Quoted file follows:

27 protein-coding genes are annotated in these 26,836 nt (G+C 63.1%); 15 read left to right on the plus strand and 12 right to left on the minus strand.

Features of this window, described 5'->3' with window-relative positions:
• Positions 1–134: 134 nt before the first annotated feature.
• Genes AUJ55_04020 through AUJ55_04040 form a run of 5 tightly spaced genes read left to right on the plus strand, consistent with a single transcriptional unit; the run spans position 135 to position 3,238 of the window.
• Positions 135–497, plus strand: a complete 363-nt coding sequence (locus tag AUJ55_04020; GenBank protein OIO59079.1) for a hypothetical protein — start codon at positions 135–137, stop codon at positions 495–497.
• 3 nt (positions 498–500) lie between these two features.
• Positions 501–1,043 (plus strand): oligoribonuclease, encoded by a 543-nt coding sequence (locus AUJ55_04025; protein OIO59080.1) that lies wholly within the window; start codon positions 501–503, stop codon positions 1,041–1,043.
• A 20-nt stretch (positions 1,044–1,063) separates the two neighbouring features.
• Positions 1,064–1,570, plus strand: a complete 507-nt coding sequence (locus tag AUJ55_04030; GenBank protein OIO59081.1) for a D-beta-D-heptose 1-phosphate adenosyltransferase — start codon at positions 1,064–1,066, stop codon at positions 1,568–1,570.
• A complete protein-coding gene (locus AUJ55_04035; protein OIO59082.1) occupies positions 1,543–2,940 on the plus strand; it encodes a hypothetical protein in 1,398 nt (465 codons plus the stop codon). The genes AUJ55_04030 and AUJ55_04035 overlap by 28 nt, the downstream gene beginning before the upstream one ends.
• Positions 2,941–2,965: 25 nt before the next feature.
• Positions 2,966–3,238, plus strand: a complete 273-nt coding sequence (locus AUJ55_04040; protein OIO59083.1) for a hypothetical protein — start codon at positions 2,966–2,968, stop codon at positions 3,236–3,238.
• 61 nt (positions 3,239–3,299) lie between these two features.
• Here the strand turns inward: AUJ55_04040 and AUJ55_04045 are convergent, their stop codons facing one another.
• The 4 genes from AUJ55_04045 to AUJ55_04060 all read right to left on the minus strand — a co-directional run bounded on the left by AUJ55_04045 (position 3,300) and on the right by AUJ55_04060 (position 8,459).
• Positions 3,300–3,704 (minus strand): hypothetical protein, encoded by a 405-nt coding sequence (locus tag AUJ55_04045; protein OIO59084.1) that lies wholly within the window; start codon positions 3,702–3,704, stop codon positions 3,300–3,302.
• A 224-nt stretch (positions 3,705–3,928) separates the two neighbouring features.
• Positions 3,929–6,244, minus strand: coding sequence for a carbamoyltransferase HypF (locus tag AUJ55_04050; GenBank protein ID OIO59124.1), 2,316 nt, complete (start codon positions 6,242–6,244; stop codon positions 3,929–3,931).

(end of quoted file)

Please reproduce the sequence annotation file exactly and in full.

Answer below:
27 protein-coding genes are annotated in these 26,836 nt (G+C 63.1%); 15 read left to right on the plus strand and 12 right to left on the minus strand.

Features of this window, described 5'->3' with window-relative positions:
• Positions 1–134: 134 nt before the first annotated feature.
• Genes AUJ55_04020 through AUJ55_04040 form a run of 5 tightly spaced genes read left to right on the plus strand, consistent with a single transcriptional unit; the run spans position 135 to position 3,238 of the window.
• Positions 135–497, plus strand: a complete 363-nt coding sequence (locus tag AUJ55_04020; GenBank protein OIO59079.1) for a hypothetical protein — start codon at positions 135–137, stop codon at positions 495–497.
• 3 nt (positions 498–500) lie between these two features.
• Positions 501–1,043 (plus strand): oligoribonuclease, encoded by a 543-nt coding sequence (locus AUJ55_04025; protein OIO59080.1) that lies wholly within the window; start codon positions 501–503, stop codon positions 1,041–1,043.
• A 20-nt stretch (positions 1,044–1,063) separates the two neighbouring features.
• Positions 1,064–1,570, plus strand: a complete 507-nt coding sequence (locus tag AUJ55_04030; GenBank protein OIO59081.1) for a D-beta-D-heptose 1-phosphate adenosyltransferase — start codon at positions 1,064–1,066, stop codon at positions 1,568–1,570.
• A complete protein-coding gene (locus AUJ55_04035; protein OIO59082.1) occupies positions 1,543–2,940 on the plus strand; it encodes a hypothetical protein in 1,398 nt (465 codons plus the stop codon). The genes AUJ55_04030 and AUJ55_04035 overlap by 28 nt, the downstream gene beginning before the upstream one ends.
• Positions 2,941–2,965: 25 nt before the next feature.
• Positions 2,966–3,238, plus strand: a complete 273-nt coding sequence (locus AUJ55_04040; protein OIO59083.1) for a hypothetical protein — start codon at positions 2,966–2,968, stop codon at positions 3,236–3,238.
• 61 nt (positions 3,239–3,299) lie between these two features.
• Here the strand turns inward: AUJ55_04040 and AUJ55_04045 are convergent, their stop codons facing one another.
• The 4 genes from AUJ55_04045 to AUJ55_04060 all read right to left on the minus strand — a co-directional run bounded on the left by AUJ55_04045 (position 3,300) and on the right by AUJ55_04060 (position 8,459).
• Positions 3,300–3,704 (minus strand): hypothetical protein, encoded by a 405-nt coding sequence (locus tag AUJ55_04045; protein OIO59084.1) that lies wholly within the window; start codon positions 3,702–3,704, stop codon positions 3,300–3,302.
• A 224-nt stretch (positions 3,705–3,928) separates the two neighbouring features.
• Positions 3,929–6,244, minus strand: coding sequence for a carbamoyltransferase HypF (locus tag AUJ55_04050; GenBank protein ID OIO59124.1), 2,316 nt, complete (start codon positions 6,242–6,244; stop codon positions 3,929–3,931).